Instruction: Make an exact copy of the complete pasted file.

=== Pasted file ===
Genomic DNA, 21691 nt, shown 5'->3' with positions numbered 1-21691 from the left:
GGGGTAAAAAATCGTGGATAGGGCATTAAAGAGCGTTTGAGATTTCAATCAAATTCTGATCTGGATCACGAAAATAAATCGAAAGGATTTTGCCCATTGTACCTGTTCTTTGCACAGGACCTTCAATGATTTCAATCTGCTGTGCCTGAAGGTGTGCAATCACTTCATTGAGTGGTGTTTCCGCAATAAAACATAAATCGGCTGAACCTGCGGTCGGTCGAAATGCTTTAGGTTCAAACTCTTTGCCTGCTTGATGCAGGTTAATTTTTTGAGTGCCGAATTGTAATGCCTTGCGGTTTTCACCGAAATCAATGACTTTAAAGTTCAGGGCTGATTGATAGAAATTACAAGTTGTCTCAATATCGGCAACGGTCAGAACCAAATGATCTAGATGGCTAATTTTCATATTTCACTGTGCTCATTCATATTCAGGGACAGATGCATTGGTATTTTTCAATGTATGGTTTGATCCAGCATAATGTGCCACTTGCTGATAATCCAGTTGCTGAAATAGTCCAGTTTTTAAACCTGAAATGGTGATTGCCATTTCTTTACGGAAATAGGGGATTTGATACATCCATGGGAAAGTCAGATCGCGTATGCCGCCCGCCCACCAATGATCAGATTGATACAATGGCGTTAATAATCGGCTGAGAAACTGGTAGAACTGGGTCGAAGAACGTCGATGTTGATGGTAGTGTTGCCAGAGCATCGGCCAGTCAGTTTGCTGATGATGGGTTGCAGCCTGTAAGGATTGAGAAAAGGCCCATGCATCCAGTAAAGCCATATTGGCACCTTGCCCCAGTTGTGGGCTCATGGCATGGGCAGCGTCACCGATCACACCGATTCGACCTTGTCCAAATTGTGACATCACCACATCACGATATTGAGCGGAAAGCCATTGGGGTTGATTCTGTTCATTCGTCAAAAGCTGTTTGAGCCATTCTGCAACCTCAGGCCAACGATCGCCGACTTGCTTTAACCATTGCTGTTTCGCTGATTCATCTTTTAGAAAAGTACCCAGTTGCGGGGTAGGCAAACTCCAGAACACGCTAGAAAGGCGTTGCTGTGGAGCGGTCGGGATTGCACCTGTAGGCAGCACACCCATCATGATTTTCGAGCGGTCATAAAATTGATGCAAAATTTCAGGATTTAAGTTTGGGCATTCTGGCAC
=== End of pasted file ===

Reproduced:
Genomic DNA, 21691 nt, shown 5'->3' with positions numbered 1-21691 from the left:
GGGGTAAAAAATCGTGGATAGGGCATTAAAGAGCGTTTGAGATTTCAATCAAATTCTGATCTGGATCACGAAAATAAATCGAAAGGATTTTGCCCATTGTACCTGTTCTTTGCACAGGACCTTCAATGATTTCAATCTGCTGTGCCTGAAGGTGTGCAATCACTTCATTGAGTGGTGTTTCCGCAATAAAACATAAATCGGCTGAACCTGCGGTCGGTCGAAATGCTTTAGGTTCAAACTCTTTGCCTGCTTGATGCAGGTTAATTTTTTGAGTGCCGAATTGTAATGCCTTGCGGTTTTCACCGAAATCAATGACTTTAAAGTTCAGGGCTGATTGATAGAAATTACAAGTTGTCTCAATATCGGCAACGGTCAGAACCAAATGATCTAGATGGCTAATTTTCATATTTCACTGTGCTCATTCATATTCAGGGACAGATGCATTGGTATTTTTCAATGTATGGTTTGATCCAGCATAATGTGCCACTTGCTGATAATCCAGTTGCTGAAATAGTCCAGTTTTTAAACCTGAAATGGTGATTGCCATTTCTTTACGGAAATAGGGGATTTGATACATCCATGGGAAAGTCAGATCGCGTATGCCGCCCGCCCACCAATGATCAGATTGATACAATGGCGTTAATAATCGGCTGAGAAACTGGTAGAACTGGGTCGAAGAACGTCGATGTTGATGGTAGTGTTGCCAGAGCATCGGCCAGTCAGTTTGCTGATGATGGGTTGCAGCCTGTAAGGATTGAGAAAAGGCCCATGCATCCAGTAAAGCCATATTGGCACCTTGCCCCAGTTGTGGGCTCATGGCATGGGCAGCGTCACCGATCACACCGATTCGACCTTGTCCAAATTGTGACATCACCACATCACGATATTGAGCGGAAAGCCATTGGGGTTGATTCTGTTCATTCGTCAAAAGCTGTTTGAGCCATTCTGCAACCTCAGGCCAACGATCGCCGACTTGCTTTAACCATTGCTGTTTCGCTGATTCATCTTTTAGAAAAGTACCCAGTTGCGGGGTAGGCAAACTCCAGAACACGCTAGAAAGGCGTTGCTGTGGAGCGGTCGGGATTGCACCTGTAGGCAGCACACCCATCATGATTTTCGAGCGGTCATAAAATTGATGCAAAATTTCAGGATTTAAGTTTGGGCATTCTGGCAC